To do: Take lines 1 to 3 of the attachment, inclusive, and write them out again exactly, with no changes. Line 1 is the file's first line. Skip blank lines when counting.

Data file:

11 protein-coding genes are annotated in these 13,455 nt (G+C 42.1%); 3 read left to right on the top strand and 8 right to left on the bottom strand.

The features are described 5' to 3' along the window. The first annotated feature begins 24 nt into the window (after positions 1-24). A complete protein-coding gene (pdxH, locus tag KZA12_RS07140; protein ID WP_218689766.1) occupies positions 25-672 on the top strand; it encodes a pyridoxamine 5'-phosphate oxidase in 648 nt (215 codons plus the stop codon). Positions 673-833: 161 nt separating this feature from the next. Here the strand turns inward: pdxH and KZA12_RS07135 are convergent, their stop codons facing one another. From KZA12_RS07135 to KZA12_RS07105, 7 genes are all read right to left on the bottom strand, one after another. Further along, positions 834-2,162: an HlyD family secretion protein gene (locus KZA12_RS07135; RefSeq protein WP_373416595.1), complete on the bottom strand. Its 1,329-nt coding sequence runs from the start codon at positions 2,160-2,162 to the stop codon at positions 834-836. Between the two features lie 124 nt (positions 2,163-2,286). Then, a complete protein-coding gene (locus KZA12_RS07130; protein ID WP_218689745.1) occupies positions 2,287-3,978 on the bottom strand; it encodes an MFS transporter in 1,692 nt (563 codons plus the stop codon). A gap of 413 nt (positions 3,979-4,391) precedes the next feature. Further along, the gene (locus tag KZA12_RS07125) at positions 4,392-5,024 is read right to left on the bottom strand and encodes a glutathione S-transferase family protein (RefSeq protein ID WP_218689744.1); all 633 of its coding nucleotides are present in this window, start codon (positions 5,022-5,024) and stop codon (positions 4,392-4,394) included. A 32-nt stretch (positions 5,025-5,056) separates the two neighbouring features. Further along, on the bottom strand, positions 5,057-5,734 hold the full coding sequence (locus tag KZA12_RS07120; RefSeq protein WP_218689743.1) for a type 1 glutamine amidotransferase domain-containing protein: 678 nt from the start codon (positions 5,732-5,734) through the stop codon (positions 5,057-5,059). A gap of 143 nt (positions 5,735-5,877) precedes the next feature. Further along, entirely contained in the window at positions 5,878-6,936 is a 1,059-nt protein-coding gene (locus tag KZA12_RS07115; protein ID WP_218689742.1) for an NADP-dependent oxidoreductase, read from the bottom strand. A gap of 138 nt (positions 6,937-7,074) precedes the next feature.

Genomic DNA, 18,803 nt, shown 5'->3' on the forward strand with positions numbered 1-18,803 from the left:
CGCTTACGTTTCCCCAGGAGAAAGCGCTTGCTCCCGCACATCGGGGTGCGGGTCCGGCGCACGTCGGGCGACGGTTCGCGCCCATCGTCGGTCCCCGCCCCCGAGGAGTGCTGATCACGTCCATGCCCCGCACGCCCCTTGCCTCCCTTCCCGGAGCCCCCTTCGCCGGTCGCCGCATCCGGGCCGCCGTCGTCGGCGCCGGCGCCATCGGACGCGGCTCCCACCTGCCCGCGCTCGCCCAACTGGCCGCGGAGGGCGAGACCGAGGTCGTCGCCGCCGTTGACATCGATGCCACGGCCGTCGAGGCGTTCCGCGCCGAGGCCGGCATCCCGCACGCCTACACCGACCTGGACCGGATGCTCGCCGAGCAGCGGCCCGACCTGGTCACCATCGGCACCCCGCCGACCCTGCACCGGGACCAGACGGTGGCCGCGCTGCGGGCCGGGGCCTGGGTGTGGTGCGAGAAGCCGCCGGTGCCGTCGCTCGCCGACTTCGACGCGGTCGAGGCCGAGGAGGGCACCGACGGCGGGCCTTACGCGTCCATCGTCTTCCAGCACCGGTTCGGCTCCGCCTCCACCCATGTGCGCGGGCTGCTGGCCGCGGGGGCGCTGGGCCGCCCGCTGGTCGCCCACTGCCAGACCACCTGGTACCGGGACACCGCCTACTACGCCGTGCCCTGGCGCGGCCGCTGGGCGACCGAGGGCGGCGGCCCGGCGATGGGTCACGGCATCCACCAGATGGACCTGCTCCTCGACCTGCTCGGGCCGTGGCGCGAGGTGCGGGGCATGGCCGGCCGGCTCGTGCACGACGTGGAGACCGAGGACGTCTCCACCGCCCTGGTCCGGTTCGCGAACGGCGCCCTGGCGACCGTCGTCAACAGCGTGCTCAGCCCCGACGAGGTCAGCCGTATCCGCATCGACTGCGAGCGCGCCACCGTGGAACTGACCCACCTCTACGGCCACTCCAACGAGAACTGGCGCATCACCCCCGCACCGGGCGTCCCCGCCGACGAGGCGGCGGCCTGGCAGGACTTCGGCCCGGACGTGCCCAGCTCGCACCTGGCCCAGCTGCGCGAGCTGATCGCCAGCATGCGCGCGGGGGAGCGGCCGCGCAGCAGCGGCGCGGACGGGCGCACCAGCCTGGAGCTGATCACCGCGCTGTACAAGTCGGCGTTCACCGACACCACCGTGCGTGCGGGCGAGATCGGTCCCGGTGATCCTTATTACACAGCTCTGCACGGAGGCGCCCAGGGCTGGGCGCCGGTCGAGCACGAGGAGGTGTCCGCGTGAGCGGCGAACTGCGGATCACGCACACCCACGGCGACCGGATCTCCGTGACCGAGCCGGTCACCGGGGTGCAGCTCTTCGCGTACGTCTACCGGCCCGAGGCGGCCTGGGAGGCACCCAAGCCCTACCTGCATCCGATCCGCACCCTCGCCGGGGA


11 protein-coding genes are annotated in these 13,455 nt (G+C 42.1%); 3 read left to right on the top strand and 8 right to left on the bottom strand.

The features are described 5' to 3' along the window. The first annotated feature begins 24 nt into the window (after positions 1-24). A complete protein-coding gene (pdxH, locus tag KZA12_RS07140; protein ID WP_218689766.1) occupies positions 25-672 on the top strand; it encodes a pyridoxamine 5'-phosphate oxidase in 648 nt (215 codons plus the stop codon). Positions 673-833: 161 nt separating this feature from the next. Here the strand turns inward: pdxH and KZA12_RS07135 are convergent, their stop codons facing one another. From KZA12_RS07135 to KZA12_RS07105, 7 genes are all read right to left on the bottom strand, one after another. Further along, positions 834-2,162: an HlyD family secretion protein gene (locus KZA12_RS07135; RefSeq protein WP_373416595.1), complete on the bottom strand. Its 1,329-nt coding sequence runs from the start codon at positions 2,160-2,162 to the stop codon at positions 834-836. Between the two features lie 124 nt (positions 2,163-2,286). Then, a complete protein-coding gene (locus KZA12_RS07130; protein ID WP_218689745.1) occupies positions 2,287-3,978 on the bottom strand; it encodes an MFS transporter in 1,692 nt (563 codons plus the stop codon). A gap of 413 nt (positions 3,979-4,391) precedes the next feature. Further along, the gene (locus tag KZA12_RS07125) at positions 4,392-5,024 is read right to left on the bottom strand and encodes a glutathione S-transferase family protein (RefSeq protein ID WP_218689744.1); all 633 of its coding nucleotides are present in this window, start codon (positions 5,022-5,024) and stop codon (positions 4,392-4,394) included. A 32-nt stretch (positions 5,025-5,056) separates the two neighbouring features. Further along, on the bottom strand, positions 5,057-5,734 hold the full coding sequence (locus tag KZA12_RS07120; RefSeq protein WP_218689743.1) for a type 1 glutamine amidotransferase domain-containing protein: 678 nt from the start codon (positions 5,732-5,734) through the stop codon (positions 5,057-5,059). A gap of 143 nt (positions 5,735-5,877) precedes the next feature. Further along, entirely contained in the window at positions 5,878-6,936 is a 1,059-nt protein-coding gene (locus tag KZA12_RS07115; protein ID WP_218689742.1) for an NADP-dependent oxidoreductase, read from the bottom strand. A gap of 138 nt (positions 6,937-7,074) precedes the next feature.

Genomic DNA, 18,803 nt, shown 5'->3' on the forward strand with positions numbered 1-18,803 from the left: